Sunday editions

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For other uses, see Sunday Edition.

A Sunday edition is a weekly newspaper published on Sundays. In some cases a Sunday edition is an expanded version of a newspaper from the same publisher; in other cases, particularly in Britain, it may be a separate enterprise, e.g., The Observer, not affiliated with a daily newspaper from its founding in 1791 until it was acquired by The Guardian in 1993.

Usually, it is a specially expanded edition, often several times the thickness and weight of the weekday editions. There are generally special sections not found in the weekday editions, and the classified ads are usually greatly expanded in type and number. Hallmarks of many Sunday editions are:

  • Color comics: In the past, weekday editions only carried black-and-white comics, and only the "Sunday funnies" were in color. Even today, the Sunday comics are more expanded versions of the weekday strips, with more panels and expanded plot lines. Some serial comics continue the same story line between the week and Sunday, while others have separate plot lines for the two.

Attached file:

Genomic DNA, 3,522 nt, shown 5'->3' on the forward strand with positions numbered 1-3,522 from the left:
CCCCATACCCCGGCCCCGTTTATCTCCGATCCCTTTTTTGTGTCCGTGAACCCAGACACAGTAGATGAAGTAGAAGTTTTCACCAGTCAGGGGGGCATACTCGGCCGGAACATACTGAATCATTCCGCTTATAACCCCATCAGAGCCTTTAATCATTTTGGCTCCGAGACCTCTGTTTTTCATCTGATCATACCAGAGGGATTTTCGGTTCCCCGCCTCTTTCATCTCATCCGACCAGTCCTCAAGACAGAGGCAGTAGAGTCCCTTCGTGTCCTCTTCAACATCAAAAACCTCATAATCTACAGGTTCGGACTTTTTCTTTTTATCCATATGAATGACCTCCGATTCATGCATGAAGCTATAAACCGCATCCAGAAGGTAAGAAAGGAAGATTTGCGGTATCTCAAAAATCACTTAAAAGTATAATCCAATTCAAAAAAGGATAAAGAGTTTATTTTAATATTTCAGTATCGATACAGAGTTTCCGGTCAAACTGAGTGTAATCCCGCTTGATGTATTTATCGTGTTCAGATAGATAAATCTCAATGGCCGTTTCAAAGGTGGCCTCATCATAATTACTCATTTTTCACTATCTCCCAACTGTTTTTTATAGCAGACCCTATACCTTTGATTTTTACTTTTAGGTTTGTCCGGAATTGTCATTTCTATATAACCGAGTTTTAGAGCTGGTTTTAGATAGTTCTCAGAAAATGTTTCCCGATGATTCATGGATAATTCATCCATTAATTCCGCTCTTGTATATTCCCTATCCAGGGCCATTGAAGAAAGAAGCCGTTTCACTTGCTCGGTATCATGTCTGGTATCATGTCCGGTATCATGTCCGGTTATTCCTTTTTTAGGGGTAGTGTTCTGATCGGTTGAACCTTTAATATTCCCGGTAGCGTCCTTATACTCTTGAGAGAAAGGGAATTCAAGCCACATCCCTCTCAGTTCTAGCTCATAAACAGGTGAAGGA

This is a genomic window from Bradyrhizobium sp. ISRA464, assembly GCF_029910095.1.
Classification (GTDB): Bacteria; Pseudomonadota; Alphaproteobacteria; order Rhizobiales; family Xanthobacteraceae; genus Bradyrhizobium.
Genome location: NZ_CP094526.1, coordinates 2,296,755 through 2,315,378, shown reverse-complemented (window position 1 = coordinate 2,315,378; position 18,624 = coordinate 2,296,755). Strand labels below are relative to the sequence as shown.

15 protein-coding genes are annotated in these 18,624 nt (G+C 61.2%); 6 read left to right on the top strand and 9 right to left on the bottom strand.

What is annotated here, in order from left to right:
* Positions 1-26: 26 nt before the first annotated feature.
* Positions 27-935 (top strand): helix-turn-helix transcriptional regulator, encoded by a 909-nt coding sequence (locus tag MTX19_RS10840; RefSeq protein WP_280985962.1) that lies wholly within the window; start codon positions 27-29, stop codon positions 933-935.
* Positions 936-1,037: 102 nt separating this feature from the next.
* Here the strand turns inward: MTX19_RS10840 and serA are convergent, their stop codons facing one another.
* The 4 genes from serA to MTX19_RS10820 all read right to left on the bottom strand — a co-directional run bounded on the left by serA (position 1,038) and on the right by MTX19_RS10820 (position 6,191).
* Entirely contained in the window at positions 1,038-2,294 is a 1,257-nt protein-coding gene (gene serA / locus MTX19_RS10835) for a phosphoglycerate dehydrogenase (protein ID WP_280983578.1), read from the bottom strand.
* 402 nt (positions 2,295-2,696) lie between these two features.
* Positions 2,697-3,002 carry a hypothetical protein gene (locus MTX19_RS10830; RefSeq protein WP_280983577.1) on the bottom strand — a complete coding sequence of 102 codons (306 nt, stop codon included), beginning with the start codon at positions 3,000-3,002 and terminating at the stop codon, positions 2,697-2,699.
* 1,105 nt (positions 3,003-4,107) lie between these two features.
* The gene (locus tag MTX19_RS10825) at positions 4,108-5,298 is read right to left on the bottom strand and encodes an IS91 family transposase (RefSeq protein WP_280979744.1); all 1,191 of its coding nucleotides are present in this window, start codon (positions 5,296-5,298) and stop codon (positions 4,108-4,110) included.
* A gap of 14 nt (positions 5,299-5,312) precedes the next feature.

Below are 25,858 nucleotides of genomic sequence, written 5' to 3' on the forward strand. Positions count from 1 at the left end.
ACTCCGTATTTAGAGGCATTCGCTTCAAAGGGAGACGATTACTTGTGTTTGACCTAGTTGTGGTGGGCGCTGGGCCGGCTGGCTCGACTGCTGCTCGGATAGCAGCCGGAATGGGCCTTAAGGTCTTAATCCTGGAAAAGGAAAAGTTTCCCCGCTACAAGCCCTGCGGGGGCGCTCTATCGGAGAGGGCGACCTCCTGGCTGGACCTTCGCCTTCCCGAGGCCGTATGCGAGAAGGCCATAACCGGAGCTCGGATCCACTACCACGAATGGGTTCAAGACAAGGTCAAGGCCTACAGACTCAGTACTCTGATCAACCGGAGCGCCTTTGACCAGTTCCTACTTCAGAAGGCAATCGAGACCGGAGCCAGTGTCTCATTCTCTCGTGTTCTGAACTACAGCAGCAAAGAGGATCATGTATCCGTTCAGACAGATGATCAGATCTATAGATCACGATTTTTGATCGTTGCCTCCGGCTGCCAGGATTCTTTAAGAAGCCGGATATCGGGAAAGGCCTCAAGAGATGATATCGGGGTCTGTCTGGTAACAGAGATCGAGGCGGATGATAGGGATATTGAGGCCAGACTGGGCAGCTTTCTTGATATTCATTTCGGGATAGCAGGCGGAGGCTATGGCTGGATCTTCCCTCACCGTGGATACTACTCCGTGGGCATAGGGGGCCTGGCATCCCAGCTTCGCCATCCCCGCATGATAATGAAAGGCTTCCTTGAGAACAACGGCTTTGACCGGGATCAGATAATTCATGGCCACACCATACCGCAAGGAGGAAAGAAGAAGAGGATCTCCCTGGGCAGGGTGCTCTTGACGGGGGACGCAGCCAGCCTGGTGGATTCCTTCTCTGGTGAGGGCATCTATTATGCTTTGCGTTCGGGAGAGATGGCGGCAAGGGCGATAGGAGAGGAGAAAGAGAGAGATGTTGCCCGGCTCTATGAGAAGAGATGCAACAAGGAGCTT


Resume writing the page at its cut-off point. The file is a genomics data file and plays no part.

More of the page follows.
• Sunday magazine: this is a special magazine only found in the Sunday paper. Some large papers produce their own, with the best known possibly being The New York Times Magazine, while other, smaller papers often buy a nationally-produced magazine.
  • Advertising inserts: While special ad publications may be inserted during the week, they are usually larger and more numerous in the Sunday edition.
  • Most Sunday editions have many pictures making them easier to read